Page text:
But if we also take into account the linkage of the two genes, then the probability rises significantly. Now there is a good chance that the father's lineage might contain a heterozygous (or homozygous recessive) allele pair on a single chromosome, which due to their tight linkage, might pass on without any recombinations and therefore might evade phenotypic expression more efficiently(although, since a dominant allele in both the genes is required for the dominant phenotype, the extra evasion efficiency due to linkage is less). As given at the end of your reference, suppose there is one chromosome in the parental ancestry that carries both the recessive genes. If they are linked, the chances of brown eyed parents to have blue eyed children decreases (and the chance of being heterozygous also decreases) thus making it more likely that the father's lineage could have a recessive allele in spite of there being no significant expression in his family history. Therefore, more tightly they are linked, greater is the probability that the father is heterozygous. Linkage does not significantly lessen the possibility for the father to have a blue-eyed child since the mother does contain a recessive linked- phenotypic pair in all probability. (Actually, the probability is also based on which combinations are linked, but the possibility of there being a heterozygous allele remains positive with most combinations).This again gives some chance for brown eyed parents with the history you mention, to have a blue eyed child.

In any case, there is a chance but the probabilities depend a lot on the linkage, the linked combinations, and the actual genotypes of the parents but there is always a possibility.

ADDITION

Just to add a bit of information, the kind of recessive epistasis we described here, where the homozygous recessive (at the hypostatic,HERC2, loci) phenotype resembles the phenotype for the recessive condition at the modifier pair (OAC1), is only a part of the story. Actually, certain polygenic influences further complicate the situation by introducing a variety of phenotypes. This is a good link to go deeper into the eye-colour genetics.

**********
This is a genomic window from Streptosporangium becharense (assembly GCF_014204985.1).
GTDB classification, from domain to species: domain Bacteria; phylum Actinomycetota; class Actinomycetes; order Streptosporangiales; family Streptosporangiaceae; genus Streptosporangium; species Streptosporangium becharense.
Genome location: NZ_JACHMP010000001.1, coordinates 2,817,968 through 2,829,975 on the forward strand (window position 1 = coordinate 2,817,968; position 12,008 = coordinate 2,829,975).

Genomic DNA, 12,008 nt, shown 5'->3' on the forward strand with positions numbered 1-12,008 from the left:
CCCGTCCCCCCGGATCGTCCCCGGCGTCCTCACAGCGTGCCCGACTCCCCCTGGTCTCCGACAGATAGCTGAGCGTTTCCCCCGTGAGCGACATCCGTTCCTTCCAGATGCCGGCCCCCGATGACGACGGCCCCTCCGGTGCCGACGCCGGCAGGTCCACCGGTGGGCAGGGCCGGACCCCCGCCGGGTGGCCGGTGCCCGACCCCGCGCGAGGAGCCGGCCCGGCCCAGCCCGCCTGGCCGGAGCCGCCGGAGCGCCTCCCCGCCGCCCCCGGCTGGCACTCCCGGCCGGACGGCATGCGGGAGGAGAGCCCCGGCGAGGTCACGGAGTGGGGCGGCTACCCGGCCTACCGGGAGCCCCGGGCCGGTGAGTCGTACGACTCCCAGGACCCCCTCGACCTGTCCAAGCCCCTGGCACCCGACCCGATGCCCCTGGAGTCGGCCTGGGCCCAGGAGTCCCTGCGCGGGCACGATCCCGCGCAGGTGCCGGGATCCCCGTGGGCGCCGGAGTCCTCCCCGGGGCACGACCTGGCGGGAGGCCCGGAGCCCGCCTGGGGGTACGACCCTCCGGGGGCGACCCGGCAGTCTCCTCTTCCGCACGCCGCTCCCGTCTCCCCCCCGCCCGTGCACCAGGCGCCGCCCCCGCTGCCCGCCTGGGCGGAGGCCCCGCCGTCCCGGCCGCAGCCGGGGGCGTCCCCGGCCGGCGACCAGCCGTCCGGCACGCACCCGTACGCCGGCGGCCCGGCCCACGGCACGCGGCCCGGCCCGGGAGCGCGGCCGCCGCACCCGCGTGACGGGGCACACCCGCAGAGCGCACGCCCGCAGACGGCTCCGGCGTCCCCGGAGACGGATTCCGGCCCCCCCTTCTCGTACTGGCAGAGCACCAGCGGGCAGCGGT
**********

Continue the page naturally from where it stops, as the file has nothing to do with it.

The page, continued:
share|improve this answer
    
Nice answer, +1. Could you tone down the bold and italics please? It's really hard to read. –  terdon Oct 5 '13 at 4:10
    
@terdon Sure. On reading the answer after all the boldifying and the italicizing, I could see what your concern was! I have already toned down quite a bit, however, feel free to reformat my answer according to your aesthetic understanding as I am not much of a formatter. –  Satwik Pasani Oct 5 '13 at 4:31
2  
its worth mentioning that many babies are born with blue eyes, even those of african descent - it can take several months for pigment to start up. –  shigeta Oct 5 '13 at 5:25
1  
@shigeta That's good to know, but in this (real life) case, he's now in his 30s with the same stunning blue eyes. –  Django Reinhardt Jan 23 at 14:56

It's also worth mentioning that the example suggested is incorrect. Human eye color is multigenic (i.e. MORE than 2 genes, probably more like 7) with more than one possible allele per gene. Epistasis can certainly occur, and combinations can happen which give rise to very uncommon colors, such as yellow. A simple one or two gene model will suggest brown eyes can't have blue eyed kids, and that is incorrect. This also ignores the frequent occurrence of mosaicism at the tissue level, which can yield kids with two different eye colors, or irises with two colors within them, which neither parent might have shown.

share|improve this answer

protected by Rory M Aug 15 at 11:34

Thank you for your interest in this question. Because it has attracted low-quality answers, posting an answer now requires 10 reputation on this site.

Would you like to answer one of these unanswered questions instead?

Not the answer you're looking for? Browse other questions tagged or ask your own question.